Formal Methods in System Design

, Volume 48, Issue 3, pp 206–234 | Cite as

An efficient SMT solver for string constraints

  • Tianyi Liang
  • Andrew Reynolds
  • Nestan Tsiskaridze
  • Cesare TinelliEmail author
  • Clark Barrett
  • Morgan Deters


An increasing number of applications in verification and security rely on or could benefit from automatic solvers that can check the satisfiability of constraints over a diverse set of data types that includes character strings. Until recently, satisfiability solvers for strings were standalone tools that could reason only about fairly restricted fragments of the theory of strings and regular expressions (e.g., strings of bounded lengths). These solvers were based on reductions to satisfiability problems over other data types such as bit vectors or to automata decision problems. We present a set of algebraic techniques for solving constraints over a rich theory of unbounded strings natively, without reduction to other problems. These techniques can be used to integrate string reasoning into general, multi-theory SMT solvers based on the common DPLL(T) architecture. We have implemented them in our SMT solver cvc4, expanding its already large set of built-in theories to include a theory of strings with concatenation, length, and membership in regular languages. This implementation makes cvc4 the first solver able to accept a rich set of mixed constraints over strings, integers, reals, arrays and algebraic datatypes. Our initial experimental results show that, in addition, on pure string problems cvc4 is highly competitive with specialized string solvers accepting a comparable input language.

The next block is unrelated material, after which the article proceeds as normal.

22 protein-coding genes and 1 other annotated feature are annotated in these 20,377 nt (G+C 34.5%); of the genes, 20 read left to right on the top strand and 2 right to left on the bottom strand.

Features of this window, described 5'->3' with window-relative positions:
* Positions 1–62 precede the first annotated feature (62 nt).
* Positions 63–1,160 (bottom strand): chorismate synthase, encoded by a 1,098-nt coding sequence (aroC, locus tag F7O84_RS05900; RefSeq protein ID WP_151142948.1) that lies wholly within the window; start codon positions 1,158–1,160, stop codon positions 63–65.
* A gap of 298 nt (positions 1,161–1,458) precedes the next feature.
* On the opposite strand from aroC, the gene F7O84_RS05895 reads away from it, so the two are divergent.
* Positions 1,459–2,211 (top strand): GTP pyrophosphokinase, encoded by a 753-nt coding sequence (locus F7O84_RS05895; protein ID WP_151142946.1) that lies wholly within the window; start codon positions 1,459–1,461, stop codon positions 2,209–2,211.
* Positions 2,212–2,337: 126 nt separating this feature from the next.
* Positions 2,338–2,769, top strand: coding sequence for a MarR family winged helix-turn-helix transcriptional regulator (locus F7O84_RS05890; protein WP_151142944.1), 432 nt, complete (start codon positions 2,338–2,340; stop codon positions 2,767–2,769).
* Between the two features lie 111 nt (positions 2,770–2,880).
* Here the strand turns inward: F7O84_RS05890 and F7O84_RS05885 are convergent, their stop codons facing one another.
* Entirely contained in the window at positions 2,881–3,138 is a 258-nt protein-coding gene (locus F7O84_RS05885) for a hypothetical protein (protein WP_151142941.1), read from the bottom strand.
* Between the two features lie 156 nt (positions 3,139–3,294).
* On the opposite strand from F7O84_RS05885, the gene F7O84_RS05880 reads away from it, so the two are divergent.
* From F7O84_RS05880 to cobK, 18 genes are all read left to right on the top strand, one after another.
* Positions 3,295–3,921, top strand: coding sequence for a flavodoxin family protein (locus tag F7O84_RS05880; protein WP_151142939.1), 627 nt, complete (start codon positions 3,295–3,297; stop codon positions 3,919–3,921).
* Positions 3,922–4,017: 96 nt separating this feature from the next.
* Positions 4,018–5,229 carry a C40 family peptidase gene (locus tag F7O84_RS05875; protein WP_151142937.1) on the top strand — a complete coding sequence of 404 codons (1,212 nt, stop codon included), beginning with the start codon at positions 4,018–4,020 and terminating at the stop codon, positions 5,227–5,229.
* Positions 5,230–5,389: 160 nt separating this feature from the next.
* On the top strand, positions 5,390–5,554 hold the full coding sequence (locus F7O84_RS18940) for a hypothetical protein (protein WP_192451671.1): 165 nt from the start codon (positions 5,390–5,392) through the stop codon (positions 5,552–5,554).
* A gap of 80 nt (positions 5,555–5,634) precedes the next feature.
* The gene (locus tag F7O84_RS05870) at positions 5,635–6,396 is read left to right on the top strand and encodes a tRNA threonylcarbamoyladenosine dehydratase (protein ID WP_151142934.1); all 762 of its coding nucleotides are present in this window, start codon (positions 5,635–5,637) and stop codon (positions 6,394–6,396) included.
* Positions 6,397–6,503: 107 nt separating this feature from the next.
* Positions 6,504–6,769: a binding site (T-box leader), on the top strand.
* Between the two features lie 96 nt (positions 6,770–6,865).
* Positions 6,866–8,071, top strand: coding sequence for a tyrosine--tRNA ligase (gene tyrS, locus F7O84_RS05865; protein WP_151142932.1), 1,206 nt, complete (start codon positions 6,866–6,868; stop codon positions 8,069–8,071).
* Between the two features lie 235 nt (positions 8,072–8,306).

String solving Satisfiability modulo theories Automated deduction 

Mathematics Subject Classification

68Q60 03B10 03B20 03B22 03B25 03B70 



We thank the developers of z3-str for their technical support in using their tool and several clarifications on it, as well as for their prompt response to our inquiries. We also express our gratitude to the developers of the StarExec service for their assistance and for implementing additional features we requested while running our experimental evaluation on the service. Finally, we thank the anonymous reviewers for their supportive comments and for their valuable suggestions on improving the paper’s presentation. The work described here was partially funded by NSF Grants #1228765 and #1228768. The second author was also supported in part by the European Research Council (ERC) Project Implicit Programming.


  1. 1.
    Abdulla PA, Atig MF, Chen YF, Holik L, Rezine A, Rummer P, Stenman J (2014) String constraints for verification. In: Biere A, Bloem R (eds) Proceedings of the 26th international conference on computer aided verification. Lecture notes in computer science, vol. 8559. Springer, BerlinGoogle Scholar
  2. 2.